The Prelude by William Wordsworth

1181 Words5 Pages
Man's journey through life is poignantly influenced by the perspective he embraces. A perspective acts as a lens to view the world, swaying one's way of thinking and decision making. This perspective is constantly tested by the prolonged process of maturation that continues with age. The Romantic period ceded a break from intellectual conformity towards emancipation; it marked a radical shift in popular thinking, resulting in the growth in the value of literature, art and nature. Young Wordsworth's life during this inquisitive time establishes a unique context in which to describe the relation between one's experiences and one's developing views. Wordsworth's life work, The Prelude, articulates his perspective on life as he engages in…show more content…
Though the early 1800's mark the peak of Romanticism, ironically, they also mark the time of the Industrial Revolution. The love of humanity and nature present in Romantic thought is juxtaposed by increasing urbanization and entrepreneurship in Great Britain. Unique to Wordsworth, he is able to relate to not only the Romanticism spreading in France, but the rise of industrialism in Great Britain. The contrast present between these two movements forces Wordsworth’s opinions to culminate in a more convicted worldview. Following Wordsworth’s life of simplicity in London, his return to France marks the beginning of the most influential development of his perspective. Wordsworth’s connection to the French Revolution largely shapes his views of man and tests his optimism of man’s true nature. During his visits to sites like the Bastille and the Palais Royale-- intricately connected to the French revolution-- contrasting emotions of hope and fear emerge into Wordsworth’s thinking. Wordsworth’s political views further develop as he grows in relationship with his favorite French officer, Beaupuy. The two speak of humanity, politics, and history and their conversations allow the reader to more easily comprehend Wordsworth’s perspective of man. The conversations between Wordsworth and Beaupuy over humanity communicate Wordsworth’s respect and idealization of Beaupuy’s character. He describes Beaupuy as a,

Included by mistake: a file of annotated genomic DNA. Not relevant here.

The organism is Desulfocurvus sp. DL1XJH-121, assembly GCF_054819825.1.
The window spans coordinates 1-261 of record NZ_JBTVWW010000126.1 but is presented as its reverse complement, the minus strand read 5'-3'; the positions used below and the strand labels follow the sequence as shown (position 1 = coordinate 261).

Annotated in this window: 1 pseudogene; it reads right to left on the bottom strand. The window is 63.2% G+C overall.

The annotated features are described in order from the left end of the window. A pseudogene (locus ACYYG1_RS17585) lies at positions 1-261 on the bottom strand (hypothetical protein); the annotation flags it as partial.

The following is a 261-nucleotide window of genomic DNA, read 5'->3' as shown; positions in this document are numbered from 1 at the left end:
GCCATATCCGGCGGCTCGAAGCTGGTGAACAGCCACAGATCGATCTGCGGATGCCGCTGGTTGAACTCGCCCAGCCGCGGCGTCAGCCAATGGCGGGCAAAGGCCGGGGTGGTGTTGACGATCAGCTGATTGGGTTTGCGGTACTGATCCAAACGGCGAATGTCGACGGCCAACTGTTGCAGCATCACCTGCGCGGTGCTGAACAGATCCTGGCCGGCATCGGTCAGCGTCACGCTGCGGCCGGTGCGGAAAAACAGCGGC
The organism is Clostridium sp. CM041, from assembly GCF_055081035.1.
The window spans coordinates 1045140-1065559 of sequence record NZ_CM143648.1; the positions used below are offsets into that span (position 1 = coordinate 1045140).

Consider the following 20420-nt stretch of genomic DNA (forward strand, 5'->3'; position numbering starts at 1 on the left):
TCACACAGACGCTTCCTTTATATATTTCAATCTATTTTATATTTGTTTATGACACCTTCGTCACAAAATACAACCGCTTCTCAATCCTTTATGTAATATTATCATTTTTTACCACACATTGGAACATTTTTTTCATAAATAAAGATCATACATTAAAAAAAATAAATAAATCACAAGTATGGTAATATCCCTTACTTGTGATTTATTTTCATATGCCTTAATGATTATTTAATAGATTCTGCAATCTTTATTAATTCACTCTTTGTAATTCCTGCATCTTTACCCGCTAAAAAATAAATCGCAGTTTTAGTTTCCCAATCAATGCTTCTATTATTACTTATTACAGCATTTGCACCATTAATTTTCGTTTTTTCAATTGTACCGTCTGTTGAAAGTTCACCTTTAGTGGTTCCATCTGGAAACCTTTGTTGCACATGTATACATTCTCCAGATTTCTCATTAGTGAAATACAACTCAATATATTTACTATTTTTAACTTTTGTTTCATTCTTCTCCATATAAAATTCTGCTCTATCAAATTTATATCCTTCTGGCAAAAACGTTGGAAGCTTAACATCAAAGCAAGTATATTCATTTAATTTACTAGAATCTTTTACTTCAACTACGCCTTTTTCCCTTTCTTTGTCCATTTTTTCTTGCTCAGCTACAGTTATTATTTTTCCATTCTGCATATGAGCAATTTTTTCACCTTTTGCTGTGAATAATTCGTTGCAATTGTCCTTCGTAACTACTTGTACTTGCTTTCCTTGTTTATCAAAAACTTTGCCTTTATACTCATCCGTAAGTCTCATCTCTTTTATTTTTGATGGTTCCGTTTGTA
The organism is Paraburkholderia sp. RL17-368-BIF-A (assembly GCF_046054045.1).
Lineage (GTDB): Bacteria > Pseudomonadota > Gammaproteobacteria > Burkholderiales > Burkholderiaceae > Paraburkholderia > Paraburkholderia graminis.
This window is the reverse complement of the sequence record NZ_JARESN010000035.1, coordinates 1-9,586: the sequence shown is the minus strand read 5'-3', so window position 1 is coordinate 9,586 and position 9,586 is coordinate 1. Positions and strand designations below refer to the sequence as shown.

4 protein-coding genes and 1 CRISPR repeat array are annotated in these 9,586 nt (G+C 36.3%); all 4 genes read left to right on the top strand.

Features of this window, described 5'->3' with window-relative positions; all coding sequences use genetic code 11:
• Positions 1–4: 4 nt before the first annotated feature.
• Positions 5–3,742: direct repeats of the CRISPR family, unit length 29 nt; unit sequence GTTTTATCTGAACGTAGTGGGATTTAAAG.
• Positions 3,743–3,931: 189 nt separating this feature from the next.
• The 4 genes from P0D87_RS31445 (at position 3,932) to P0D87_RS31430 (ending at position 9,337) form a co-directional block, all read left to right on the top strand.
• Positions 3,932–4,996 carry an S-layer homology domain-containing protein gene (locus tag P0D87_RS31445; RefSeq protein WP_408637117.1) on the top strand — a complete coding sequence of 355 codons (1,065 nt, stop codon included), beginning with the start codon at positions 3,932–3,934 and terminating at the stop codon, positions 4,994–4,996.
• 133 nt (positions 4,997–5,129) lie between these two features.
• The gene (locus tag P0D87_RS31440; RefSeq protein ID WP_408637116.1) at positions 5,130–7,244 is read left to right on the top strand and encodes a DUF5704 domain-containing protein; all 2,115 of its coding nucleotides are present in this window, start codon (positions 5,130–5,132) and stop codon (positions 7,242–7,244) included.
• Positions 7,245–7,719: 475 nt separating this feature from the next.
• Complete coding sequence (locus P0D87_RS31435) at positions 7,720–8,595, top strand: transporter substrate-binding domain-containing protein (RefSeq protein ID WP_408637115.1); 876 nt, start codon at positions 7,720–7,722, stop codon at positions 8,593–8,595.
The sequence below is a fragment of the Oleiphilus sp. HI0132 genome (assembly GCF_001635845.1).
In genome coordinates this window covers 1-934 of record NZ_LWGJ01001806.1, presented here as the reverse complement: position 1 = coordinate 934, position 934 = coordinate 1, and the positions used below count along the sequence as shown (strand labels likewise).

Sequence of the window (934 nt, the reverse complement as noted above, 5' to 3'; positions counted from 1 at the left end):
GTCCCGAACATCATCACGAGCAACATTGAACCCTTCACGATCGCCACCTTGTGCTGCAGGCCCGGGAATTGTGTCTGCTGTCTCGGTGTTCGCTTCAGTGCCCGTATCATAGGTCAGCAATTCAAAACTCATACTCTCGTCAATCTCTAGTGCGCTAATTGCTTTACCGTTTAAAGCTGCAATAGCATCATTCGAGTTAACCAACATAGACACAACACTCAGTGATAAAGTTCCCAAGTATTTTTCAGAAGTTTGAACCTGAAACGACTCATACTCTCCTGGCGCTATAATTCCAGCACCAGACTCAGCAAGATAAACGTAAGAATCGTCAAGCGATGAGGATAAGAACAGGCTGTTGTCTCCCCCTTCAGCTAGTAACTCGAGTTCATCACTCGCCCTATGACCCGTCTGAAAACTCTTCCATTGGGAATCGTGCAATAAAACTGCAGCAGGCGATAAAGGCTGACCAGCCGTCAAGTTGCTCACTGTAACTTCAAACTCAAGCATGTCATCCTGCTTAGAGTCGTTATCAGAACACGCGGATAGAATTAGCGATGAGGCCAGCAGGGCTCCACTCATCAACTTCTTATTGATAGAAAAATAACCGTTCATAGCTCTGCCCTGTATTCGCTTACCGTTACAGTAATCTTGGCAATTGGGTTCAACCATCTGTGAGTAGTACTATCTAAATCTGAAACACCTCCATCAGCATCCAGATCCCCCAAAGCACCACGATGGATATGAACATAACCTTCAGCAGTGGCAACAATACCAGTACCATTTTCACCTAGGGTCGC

Man he loved
As man; and, to the mean and the
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